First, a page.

In a letter to council staff this week announcing the chief executive’s departure within the month, Conservative leader Louise Goldsmith said she and Mr Stigant were agreed a ‘new kind of leadership’ was required.
The three group leaders representing the other political parties also agreed with this statement, however, each has called instead for Mrs Goldsmith to consider her position.
Opposition leader Mike Glennon said: “The UKIP group were amazed that such a fundamental step did not merit earlier consultation with the other groups and I would remind Louise that UKIP took 30 per cent of the vote across West Sussex in May
“The Conservatives are the governing group but they act with absolute autonomy and often thinly veiled contempt for the views of the other parties.
“I believe she should be considering her position given that 62 per cent of the electorate did not support her party back in May and I think her intensely autocratic leadership style is not only alienating the UKIP and other groups but also many of her own councillors.”
Dr James Walsh of the Liberal Democrats, the longest serving member of WSCC, agreed, declaring there exists no mandate for the decision to axe the chief executive post.
“Lousie Goldsmith should be considering her position, because this has not been discussed or the council consulted in any way.”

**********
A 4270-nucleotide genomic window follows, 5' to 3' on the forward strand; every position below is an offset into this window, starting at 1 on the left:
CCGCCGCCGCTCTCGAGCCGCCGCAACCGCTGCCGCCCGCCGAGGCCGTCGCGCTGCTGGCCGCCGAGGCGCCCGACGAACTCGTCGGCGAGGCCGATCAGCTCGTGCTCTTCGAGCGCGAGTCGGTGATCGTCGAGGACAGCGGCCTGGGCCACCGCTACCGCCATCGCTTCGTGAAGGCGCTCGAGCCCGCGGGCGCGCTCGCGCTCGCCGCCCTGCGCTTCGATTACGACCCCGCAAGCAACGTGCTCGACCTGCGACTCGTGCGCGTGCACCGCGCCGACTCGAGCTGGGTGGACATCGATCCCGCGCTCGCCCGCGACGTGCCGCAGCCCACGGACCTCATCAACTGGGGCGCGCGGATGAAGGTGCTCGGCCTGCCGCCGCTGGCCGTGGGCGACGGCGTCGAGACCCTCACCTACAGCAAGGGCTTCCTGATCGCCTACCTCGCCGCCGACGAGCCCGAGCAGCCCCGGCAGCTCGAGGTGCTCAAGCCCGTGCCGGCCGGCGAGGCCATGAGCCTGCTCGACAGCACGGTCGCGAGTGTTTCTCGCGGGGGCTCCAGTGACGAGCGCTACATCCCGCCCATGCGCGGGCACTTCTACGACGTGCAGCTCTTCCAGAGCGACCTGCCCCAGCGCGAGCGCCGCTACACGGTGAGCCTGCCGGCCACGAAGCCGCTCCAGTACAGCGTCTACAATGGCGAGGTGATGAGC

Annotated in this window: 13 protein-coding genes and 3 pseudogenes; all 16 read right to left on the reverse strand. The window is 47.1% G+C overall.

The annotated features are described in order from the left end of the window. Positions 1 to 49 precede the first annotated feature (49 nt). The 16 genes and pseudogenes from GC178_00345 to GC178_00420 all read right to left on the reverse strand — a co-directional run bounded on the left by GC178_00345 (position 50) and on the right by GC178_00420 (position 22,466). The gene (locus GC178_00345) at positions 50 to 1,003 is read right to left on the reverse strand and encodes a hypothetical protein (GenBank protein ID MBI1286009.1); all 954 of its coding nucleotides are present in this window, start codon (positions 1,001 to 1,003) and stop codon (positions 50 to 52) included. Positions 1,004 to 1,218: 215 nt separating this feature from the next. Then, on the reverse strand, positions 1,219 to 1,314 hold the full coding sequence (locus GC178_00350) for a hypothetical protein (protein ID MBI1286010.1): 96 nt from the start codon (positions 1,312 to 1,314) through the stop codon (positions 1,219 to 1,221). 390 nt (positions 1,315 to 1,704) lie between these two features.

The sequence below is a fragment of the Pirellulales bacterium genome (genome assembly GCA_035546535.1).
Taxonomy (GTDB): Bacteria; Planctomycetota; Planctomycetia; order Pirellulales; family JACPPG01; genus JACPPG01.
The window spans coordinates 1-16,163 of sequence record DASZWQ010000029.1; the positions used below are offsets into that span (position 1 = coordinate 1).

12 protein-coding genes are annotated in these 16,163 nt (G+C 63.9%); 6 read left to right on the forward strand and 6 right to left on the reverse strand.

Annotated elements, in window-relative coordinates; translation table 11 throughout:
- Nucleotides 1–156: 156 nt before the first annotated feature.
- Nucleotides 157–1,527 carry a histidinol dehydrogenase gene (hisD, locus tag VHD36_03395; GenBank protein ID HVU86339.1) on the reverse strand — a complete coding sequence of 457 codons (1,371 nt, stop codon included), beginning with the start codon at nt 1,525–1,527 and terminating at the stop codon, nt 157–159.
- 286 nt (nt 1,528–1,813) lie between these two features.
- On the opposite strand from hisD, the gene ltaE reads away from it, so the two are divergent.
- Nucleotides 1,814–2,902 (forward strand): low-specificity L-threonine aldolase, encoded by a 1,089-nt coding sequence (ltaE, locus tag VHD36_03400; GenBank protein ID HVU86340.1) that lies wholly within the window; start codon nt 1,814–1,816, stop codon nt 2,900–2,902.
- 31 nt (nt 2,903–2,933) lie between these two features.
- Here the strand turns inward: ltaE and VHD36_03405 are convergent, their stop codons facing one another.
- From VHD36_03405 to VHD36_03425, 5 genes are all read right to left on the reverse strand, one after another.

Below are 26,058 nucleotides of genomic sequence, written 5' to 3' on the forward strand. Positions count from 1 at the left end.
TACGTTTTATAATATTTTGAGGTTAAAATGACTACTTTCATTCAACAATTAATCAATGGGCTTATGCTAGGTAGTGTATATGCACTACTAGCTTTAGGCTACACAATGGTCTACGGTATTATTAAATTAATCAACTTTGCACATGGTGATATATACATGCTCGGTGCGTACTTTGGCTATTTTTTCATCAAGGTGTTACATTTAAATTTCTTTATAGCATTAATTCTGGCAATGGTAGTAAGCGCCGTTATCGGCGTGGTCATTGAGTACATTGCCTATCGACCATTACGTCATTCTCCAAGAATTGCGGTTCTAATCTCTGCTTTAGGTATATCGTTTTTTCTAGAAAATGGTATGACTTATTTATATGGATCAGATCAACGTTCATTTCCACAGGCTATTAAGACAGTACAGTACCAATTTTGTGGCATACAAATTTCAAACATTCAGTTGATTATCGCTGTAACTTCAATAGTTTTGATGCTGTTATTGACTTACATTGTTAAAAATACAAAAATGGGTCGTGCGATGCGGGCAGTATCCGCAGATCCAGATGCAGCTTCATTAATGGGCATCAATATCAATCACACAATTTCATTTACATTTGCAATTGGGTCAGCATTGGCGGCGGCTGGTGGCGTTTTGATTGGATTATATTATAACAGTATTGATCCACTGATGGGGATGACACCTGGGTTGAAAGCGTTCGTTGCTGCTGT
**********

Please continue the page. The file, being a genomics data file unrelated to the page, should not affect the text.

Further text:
Brenda Smith, of the Labour group said that while she had not had the opportunity to discuss the issue fully with her group ‘it has been floated that she [Mrs Goldsmith] should be considering her position’. “There is no mandate,” said Mrs Smith. “He has only been in post for three years.”
The issue will go before Full Council on February 14, 2014, two weeks after it was announced Mr Stigant will leave the local authority.
Today, Mrs Goldsmith declined to comment on the issues raised by the leaders of the UKIP, LDems and Labour group at County Hall.
Mary Pett, the honorary secretary of the Association of Local Authority Chief Executives, said Conservative leaders in particular ‘seem to think they can do it all themselves without professional managerial leadership’.
“There is no substitute long term for strong professional leadership to complement political skills,” she said.
“Politicians and good managers are not the same thing.”
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